Most dancers have experienced, at one time or another in their careers, feelings of inadequacy stemming from an inability, whether perceived or real,  to reach a desired aesthetic, which might be either technical in nature or involving physical appearance.  Whether the genre in question is ballet, modern, contemporary, jazz or a fusion of any of the aforementioned, there is often some degree of pressure to conform to a desired ‘look’.  Moreover, individual companies can sometimes require a very specific aesthetic, depending on the artistic director’s vision.   Long, lean bodies that make sculptural movements come effortlessly out of nowhere are incredibly beautiful and inspiring to watch! Audiences can be transfixed within seconds of an entrance when a dancer at this level is performing at their peak. How can dancers reach this aesthetic without jeopardizing, in the short and long term, their instruments?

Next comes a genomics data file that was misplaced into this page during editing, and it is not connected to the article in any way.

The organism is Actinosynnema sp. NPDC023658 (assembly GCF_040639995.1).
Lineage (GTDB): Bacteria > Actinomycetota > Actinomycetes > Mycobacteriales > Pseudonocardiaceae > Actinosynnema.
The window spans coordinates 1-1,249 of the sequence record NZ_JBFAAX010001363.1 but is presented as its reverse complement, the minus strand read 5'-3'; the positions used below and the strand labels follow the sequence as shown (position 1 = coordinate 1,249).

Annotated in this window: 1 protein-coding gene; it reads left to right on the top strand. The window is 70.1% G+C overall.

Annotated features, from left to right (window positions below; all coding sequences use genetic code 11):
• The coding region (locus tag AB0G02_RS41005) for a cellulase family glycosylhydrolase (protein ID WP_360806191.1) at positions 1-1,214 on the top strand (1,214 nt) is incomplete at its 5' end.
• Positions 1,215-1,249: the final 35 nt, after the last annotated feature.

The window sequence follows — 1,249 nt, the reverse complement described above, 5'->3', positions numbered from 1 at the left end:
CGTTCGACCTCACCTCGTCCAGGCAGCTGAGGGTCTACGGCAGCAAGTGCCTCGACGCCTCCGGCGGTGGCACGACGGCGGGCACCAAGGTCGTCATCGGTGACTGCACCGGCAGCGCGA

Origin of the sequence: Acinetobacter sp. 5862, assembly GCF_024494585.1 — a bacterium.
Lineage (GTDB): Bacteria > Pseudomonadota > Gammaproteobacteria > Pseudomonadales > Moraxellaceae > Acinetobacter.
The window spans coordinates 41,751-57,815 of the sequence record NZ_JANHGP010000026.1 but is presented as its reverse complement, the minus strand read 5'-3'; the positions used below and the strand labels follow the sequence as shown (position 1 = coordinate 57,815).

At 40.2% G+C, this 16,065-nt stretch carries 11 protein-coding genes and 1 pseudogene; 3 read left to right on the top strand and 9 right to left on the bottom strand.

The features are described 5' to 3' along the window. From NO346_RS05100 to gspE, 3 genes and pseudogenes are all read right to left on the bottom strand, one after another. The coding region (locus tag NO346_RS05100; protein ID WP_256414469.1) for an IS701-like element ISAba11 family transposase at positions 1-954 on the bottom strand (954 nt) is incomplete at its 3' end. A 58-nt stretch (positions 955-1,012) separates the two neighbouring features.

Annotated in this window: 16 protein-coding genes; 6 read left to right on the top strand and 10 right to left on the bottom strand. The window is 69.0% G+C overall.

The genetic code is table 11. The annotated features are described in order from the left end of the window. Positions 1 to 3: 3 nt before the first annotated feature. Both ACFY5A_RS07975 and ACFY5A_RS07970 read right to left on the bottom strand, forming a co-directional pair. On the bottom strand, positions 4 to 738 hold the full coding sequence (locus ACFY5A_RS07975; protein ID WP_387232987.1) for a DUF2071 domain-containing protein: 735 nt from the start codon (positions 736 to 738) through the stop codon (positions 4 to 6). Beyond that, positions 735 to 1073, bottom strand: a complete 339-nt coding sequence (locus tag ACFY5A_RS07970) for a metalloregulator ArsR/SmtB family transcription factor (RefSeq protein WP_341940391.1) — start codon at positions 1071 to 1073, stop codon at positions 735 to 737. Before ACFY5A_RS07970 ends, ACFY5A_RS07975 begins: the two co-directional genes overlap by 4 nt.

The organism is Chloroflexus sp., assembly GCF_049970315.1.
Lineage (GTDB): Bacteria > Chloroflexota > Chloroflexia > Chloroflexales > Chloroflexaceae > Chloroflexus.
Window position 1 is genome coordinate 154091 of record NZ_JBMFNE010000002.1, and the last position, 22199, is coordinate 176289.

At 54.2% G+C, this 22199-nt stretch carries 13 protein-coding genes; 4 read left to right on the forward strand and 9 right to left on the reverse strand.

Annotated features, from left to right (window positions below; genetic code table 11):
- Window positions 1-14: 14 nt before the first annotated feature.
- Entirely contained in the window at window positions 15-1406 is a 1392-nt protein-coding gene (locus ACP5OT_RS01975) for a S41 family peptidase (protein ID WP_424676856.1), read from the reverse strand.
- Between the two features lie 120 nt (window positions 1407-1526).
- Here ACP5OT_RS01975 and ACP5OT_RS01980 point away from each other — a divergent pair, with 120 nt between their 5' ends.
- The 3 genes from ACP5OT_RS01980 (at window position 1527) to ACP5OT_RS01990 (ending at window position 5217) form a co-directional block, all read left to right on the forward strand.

Elite dancers put in grueling hours of training and rehearsal with little time during their dance day to eat.  When a meal is taken, often the caloric intake falls short of the body’s requirements to facilitate a proper recovery from that dance day. For a dancer at any level, but especially for those who have made dancing their full-time career, maintaining the aesthetic and technical ideal is a daily effort which takes its toll over time.